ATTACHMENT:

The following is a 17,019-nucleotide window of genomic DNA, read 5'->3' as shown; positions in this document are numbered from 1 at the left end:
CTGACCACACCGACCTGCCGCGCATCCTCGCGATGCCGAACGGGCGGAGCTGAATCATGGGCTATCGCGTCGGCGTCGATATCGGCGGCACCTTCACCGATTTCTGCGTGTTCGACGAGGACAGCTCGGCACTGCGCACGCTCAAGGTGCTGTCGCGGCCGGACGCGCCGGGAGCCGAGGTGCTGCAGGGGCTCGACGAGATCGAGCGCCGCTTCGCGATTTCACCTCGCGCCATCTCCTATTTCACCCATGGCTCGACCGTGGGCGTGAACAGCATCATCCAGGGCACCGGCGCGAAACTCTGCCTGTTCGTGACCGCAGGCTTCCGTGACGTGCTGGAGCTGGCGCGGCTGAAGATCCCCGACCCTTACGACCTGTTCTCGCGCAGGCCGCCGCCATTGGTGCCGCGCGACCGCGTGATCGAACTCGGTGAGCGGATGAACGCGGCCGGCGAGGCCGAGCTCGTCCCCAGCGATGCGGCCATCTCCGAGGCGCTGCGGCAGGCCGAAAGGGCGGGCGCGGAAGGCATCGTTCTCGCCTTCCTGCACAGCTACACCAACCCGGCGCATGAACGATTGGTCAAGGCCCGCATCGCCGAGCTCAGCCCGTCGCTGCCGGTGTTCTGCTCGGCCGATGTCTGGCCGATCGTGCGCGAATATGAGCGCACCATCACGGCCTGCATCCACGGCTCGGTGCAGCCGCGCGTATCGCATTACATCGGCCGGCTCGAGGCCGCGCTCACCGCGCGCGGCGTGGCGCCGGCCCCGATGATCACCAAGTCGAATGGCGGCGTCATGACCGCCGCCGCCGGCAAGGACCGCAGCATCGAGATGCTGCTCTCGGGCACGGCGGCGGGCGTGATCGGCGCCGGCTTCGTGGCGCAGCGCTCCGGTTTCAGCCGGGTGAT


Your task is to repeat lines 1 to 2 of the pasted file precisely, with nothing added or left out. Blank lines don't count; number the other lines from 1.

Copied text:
The following is a 17,019-nucleotide window of genomic DNA, read 5'->3' as shown; positions in this document are numbered from 1 at the left end:
CTGACCACACCGACCTGCCGCGCATCCTCGCGATGCCGAACGGGCGGAGCTGAATCATGGGCTATCGCGTCGGCGTCGATATCGGCGGCACCTTCACCGATTTCTGCGTGTTCGACGAGGACAGCTCGGCACTGCGCACGCTCAAGGTGCTGTCGCGGCCGGACGCGCCGGGAGCCGAGGTGCTGCAGGGGCTCGACGAGATCGAGCGCCGCTTCGCGATTTCACCTCGCGCCATCTCCTATTTCACCCATGGCTCGACCGTGGGCGTGAACAGCATCATCCAGGGCACCGGCGCGAAACTCTGCCTGTTCGTGACCGCAGGCTTCCGTGACGTGCTGGAGCTGGCGCGGCTGAAGATCCCCGACCCTTACGACCTGTTCTCGCGCAGGCCGCCGCCATTGGTGCCGCGCGACCGCGTGATCGAACTCGGTGAGCGGATGAACGCGGCCGGCGAGGCCGAGCTCGTCCCCAGCGATGCGGCCATCTCCGAGGCGCTGCGGCAGGCCGAAAGGGCGGGCGCGGAAGGCATCGTTCTCGCCTTCCTGCACAGCTACACCAACCCGGCGCATGAACGATTGGTCAAGGCCCGCATCGCCGAGCTCAGCCCGTCGCTGCCGGTGTTCTGCTCGGCCGATGTCTGGCCGATCGTGCGCGAATATGAGCGCACCATCACGGCCTGCATCCACGGCTCGGTGCAGCCGCGCGTATCGCATTACATCGGCCGGCTCGAGGCCGCGCTCACCGCGCGCGGCGTGGCGCCGGCCCCGATGATCACCAAGTCGAATGGCGGCGTCATGACCGCCGCCGCCGGCAAGGACCGCAGCATCGAGATGCTGCTCTCGGGCACGGCGGCGGGCGTGATCGGCGCCGGCTTCGTGGCGCAGCGCTCCGGTTTCAGCCGGGTGAT